Purvis said she had checked with a company that tests buildings for sound issues, and it would cost about $4,500 for both courtrooms and the jury room to be tested. 


She said that the company does not do the work to correct the problem, they just recommend the solutions to the problem.


As McCullough jumped into the discussion, Purvis and Simmons looked at the ceiling and around them, not realizing that he was attending via teleconference.


McCullough said that there should be standards that need to be met and it should have been brought up before the county released the retainage to Goldberg, the company that built the Justice Center.


Purvis said that it was not noticed until just a couple of months ago when the first jury trial was held. She said that she had mentioned it to maintenance and Chris Martin, county information technology (IT) director.  


County Counselor Mark Hagen said that this needed to be investigated and decide what needs to be fixed.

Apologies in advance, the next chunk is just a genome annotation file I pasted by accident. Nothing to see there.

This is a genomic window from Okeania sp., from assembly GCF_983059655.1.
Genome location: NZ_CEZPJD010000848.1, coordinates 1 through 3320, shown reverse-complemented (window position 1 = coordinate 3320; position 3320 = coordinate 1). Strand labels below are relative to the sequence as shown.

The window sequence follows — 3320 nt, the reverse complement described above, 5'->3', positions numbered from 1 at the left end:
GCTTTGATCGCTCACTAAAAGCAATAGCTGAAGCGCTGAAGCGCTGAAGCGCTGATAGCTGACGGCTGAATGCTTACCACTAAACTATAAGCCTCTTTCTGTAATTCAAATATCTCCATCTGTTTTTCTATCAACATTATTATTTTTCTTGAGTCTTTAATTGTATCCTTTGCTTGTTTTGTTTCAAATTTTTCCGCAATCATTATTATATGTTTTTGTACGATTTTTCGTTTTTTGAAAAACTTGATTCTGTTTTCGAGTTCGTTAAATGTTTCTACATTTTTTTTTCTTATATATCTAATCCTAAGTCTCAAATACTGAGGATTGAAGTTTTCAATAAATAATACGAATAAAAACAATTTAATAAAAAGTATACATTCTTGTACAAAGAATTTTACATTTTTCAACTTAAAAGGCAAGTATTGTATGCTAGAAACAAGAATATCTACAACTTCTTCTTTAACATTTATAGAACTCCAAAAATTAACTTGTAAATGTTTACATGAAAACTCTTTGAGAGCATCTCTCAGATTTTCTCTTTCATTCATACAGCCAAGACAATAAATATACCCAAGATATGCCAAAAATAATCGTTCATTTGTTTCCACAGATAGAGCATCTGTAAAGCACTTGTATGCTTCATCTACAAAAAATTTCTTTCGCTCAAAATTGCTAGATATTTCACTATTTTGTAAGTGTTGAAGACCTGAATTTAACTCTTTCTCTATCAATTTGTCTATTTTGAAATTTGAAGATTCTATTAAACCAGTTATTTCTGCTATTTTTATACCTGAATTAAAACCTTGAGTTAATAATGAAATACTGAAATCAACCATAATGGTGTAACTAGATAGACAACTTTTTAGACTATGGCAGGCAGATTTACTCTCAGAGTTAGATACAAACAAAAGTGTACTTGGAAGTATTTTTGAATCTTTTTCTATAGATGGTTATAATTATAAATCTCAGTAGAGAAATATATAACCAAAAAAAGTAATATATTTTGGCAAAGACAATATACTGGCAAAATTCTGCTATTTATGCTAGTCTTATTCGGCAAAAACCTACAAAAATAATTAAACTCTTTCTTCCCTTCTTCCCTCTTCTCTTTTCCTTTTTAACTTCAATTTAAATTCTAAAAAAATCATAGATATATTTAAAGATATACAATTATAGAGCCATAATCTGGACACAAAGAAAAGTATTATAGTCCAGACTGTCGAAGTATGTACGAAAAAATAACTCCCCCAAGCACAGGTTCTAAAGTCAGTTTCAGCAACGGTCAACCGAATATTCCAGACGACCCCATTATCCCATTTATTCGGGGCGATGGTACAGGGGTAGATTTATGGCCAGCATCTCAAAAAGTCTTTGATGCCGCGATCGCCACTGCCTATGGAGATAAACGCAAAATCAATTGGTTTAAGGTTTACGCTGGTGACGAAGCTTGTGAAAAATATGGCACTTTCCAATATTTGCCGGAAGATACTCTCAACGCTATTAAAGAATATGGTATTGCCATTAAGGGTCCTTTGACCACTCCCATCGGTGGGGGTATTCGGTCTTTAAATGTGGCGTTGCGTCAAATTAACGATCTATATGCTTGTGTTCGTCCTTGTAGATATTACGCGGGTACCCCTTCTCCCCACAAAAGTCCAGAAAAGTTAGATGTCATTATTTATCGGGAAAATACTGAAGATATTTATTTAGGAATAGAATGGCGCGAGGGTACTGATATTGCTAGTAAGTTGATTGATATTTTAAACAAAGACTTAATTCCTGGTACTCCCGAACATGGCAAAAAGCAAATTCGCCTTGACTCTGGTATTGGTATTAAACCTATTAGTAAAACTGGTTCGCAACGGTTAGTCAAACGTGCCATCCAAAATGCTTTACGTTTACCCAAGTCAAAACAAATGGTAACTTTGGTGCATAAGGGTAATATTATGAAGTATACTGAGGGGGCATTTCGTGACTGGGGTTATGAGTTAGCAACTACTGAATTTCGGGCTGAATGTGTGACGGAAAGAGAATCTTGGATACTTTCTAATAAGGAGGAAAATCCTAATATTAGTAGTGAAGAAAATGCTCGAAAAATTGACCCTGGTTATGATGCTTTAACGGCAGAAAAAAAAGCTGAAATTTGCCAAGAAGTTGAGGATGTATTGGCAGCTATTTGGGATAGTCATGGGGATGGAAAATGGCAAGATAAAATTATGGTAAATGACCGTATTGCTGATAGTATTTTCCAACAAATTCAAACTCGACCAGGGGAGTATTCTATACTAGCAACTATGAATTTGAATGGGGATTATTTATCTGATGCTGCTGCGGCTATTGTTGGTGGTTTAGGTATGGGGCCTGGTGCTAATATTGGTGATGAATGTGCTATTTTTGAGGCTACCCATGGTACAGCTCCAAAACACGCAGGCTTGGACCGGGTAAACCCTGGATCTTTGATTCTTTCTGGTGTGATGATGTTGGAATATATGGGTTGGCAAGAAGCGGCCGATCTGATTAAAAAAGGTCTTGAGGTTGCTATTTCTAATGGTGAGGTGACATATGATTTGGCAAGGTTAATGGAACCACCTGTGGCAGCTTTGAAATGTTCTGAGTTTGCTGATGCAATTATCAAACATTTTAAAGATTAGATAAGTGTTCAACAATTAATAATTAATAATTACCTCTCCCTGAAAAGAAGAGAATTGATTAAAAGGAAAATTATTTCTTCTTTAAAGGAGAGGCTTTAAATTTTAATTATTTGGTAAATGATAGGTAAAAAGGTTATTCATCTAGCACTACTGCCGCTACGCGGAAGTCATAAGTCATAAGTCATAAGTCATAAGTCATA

McCullough said he wanted to start by reaching out to Goldberg.


“This is Goldberg’s problem not ours,” said McCullough.


Purvis said “My biggest concern is getting it done quickly.”


McCullough then started to question them about why Linn County Attorney Burton Harding’s salary had to be increased. McCullough questioned whether it was because another judge had been added to the docket and more cases were being held.


Simmons said that they have always had a magistrate judge that came to the county.


Hagen told McCullough that he was talking with the wrong people and this was an issue that he needed to take up with Harding.